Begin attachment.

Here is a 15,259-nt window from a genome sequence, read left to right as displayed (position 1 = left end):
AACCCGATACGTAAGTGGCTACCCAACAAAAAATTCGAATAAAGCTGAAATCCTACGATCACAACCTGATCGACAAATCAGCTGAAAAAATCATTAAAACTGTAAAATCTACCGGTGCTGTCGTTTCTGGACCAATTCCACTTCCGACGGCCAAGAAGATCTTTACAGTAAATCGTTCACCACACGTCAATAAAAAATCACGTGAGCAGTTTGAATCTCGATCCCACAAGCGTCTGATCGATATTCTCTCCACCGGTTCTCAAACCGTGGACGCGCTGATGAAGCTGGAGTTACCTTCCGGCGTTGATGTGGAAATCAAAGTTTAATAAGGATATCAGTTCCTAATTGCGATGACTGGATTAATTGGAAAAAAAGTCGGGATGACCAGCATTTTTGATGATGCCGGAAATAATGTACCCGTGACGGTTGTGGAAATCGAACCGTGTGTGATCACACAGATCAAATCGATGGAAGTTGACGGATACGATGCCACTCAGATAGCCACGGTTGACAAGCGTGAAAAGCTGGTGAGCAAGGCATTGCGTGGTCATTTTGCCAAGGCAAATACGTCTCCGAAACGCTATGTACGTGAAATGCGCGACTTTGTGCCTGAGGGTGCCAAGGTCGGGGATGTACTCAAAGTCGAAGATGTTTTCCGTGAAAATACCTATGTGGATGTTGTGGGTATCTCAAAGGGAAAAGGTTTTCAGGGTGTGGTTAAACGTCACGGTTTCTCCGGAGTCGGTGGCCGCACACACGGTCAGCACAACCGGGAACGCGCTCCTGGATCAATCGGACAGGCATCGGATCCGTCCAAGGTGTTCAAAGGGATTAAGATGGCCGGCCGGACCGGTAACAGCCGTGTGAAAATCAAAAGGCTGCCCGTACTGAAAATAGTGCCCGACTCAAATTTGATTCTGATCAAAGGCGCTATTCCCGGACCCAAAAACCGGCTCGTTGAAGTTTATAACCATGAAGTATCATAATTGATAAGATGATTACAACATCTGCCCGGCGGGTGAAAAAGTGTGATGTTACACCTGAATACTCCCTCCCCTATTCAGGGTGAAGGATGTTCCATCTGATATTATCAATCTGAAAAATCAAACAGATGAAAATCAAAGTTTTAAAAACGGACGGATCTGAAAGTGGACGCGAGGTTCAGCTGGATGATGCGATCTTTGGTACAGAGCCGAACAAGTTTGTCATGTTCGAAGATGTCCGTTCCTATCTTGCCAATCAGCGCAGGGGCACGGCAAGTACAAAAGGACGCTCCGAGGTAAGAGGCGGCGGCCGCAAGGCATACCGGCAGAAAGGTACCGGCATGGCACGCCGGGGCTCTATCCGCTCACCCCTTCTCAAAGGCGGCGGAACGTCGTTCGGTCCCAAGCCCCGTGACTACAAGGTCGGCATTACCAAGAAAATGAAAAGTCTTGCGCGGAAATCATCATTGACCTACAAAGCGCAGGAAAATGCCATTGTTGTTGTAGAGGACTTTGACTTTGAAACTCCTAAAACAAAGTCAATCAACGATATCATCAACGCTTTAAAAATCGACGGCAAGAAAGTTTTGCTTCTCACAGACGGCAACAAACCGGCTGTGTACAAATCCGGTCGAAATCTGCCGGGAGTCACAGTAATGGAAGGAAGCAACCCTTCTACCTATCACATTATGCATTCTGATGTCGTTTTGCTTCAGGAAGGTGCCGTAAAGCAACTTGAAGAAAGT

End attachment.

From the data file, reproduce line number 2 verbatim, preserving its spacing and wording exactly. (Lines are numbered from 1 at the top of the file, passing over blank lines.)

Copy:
AACCCGATACGTAAGTGGCTACCCAACAAAAAATTCGAATAAAGCTGAAATCCTACGATCACAACCTGATCGACAAATCAGCTGAAAAAATCATTAAAACTGTAAAATCTACCGGTGCTGTCGTTTCTGGACCAATTCCACTTCCGACGGCCAAGAAGATCTTTACAGTAAATCGTTCACCACACGTCAATAAAAAATCACGTGAGCAGTTTGAATCTCGATCCCACAAGCGTCTGATCGATATTCTCTCCACCGGTTCTCAAACCGTGGACGCGCTGATGAAGCTGGAGTTACCTTCCGGCGTTGATGTGGAAATCAAAGTTTAATAAGGATATCAGTTCCTAATTGCGATGACTGGATTAATTGGAAAAAAAGTCGGGATGACCAGCATTTTTGATGATGCCGGAAATAATGTACCCGTGACGGTTGTGGAAATCGAACCGTGTGTGATCACACAGATCAAATCGATGGAAGTTGACGGATACGATGCCACTCAGATAGCCACGGTTGACAAGCGTGAAAAGCTGGTGAGCAAGGCATTGCGTGGTCATTTTGCCAAGGCAAATACGTCTCCGAAACGCTATGTACGTGAAATGCGCGACTTTGTGCCTGAGGGTGCCAAGGTCGGGGATGTACTCAAAGTCGAAGATGTTTTCCGTGAAAATACCTATGTGGATGTTGTGGGTATCTCAAAGGGAAAAGGTTTTCAGGGTGTGGTTAAACGTCACGGTTTCTCCGGAGTCGGTGGCCGCACACACGGTCAGCACAACCGGGAACGCGCTCCTGGATCAATCGGACAGGCATCGGATCCGTCCAAGGTGTTCAAAGGGATTAAGATGGCCGGCCGGACCGGTAACAGCCGTGTGAAAATCAAAAGGCTGCCCGTACTGAAAATAGTGCCCGACTCAAATTTGATTCTGATCAAAGGCGCTATTCCCGGACCCAAAAACCGGCTCGTTGAAGTTTATAACCATGAAGTATCATAATTGATAAGATGATTACAACATCTGCCCGGCGGGTGAAAAAGTGTGATGTTACACCTGAATACTCCCTCCCCTATTCAGGGTGAAGGATGTTCCATCTGATATTATCAATCTGAAAAATCAAACAGATGAAAATCAAAGTTTTAAAAACGGACGGATCTGAAAGTGGACGCGAGGTTCAGCTGGATGATGCGATCTTTGGTACAGAGCCGAACAAGTTTGTCATGTTCGAAGATGTCCGTTCCTATCTTGCCAATCAGCGCAGGGGCACGGCAAGTACAAAAGGACGCTCCGAGGTAAGAGGCGGCGGCCGCAAGGCATACCGGCAGAAAGGTACCGGCATGGCACGCCGGGGCTCTATCCGCTCACCCCTTCTCAAAGGCGGCGGAACGTCGTTCGGTCCCAAGCCCCGTGACTACAAGGTCGGCATTACCAAGAAAATGAAAAGTCTTGCGCGGAAATCATCATTGACCTACAAAGCGCAGGAAAATGCCATTGTTGTTGTAGAGGACTTTGACTTTGAAACTCCTAAAACAAAGTCAATCAACGATATCATCAACGCTTTAAAAATCGACGGCAAGAAAGTTTTGCTTCTCACAGACGGCAACAAACCGGCTGTGTACAAATCCGGTCGAAATCTGCCGGGAGTCACAGTAATGGAAGGAAGCAACCCTTCTACCTATCACATTATGCATTCTGATGTCGTTTTGCTTCAGGAAGGTGCCGTAAAGCAACTTGAAGAAAGT